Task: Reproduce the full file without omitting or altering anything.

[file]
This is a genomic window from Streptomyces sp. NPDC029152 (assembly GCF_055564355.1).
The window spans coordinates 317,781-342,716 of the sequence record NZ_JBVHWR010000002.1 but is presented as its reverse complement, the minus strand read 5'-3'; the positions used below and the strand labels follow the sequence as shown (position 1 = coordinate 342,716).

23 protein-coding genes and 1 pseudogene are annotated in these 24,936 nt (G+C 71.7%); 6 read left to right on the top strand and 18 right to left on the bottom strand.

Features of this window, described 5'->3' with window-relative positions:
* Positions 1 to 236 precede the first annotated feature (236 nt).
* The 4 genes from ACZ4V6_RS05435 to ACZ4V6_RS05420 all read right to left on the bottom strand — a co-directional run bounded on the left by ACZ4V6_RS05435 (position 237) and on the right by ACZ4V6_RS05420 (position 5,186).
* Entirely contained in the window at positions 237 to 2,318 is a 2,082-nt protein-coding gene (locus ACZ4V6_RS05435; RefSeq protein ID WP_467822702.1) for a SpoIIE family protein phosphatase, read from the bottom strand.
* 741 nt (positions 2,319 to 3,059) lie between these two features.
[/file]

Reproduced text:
This is a genomic window from Streptomyces sp. NPDC029152 (assembly GCF_055564355.1).
The window spans coordinates 317,781-342,716 of the sequence record NZ_JBVHWR010000002.1 but is presented as its reverse complement, the minus strand read 5'-3'; the positions used below and the strand labels follow the sequence as shown (position 1 = coordinate 342,716).

23 protein-coding genes and 1 pseudogene are annotated in these 24,936 nt (G+C 71.7%); 6 read left to right on the top strand and 18 right to left on the bottom strand.

Features of this window, described 5'->3' with window-relative positions:
* Positions 1 to 236 precede the first annotated feature (236 nt).
* The 4 genes from ACZ4V6_RS05435 to ACZ4V6_RS05420 all read right to left on the bottom strand — a co-directional run bounded on the left by ACZ4V6_RS05435 (position 237) and on the right by ACZ4V6_RS05420 (position 5,186).
* Entirely contained in the window at positions 237 to 2,318 is a 2,082-nt protein-coding gene (locus ACZ4V6_RS05435; RefSeq protein ID WP_467822702.1) for a SpoIIE family protein phosphatase, read from the bottom strand.
* 741 nt (positions 2,319 to 3,059) lie between these two features.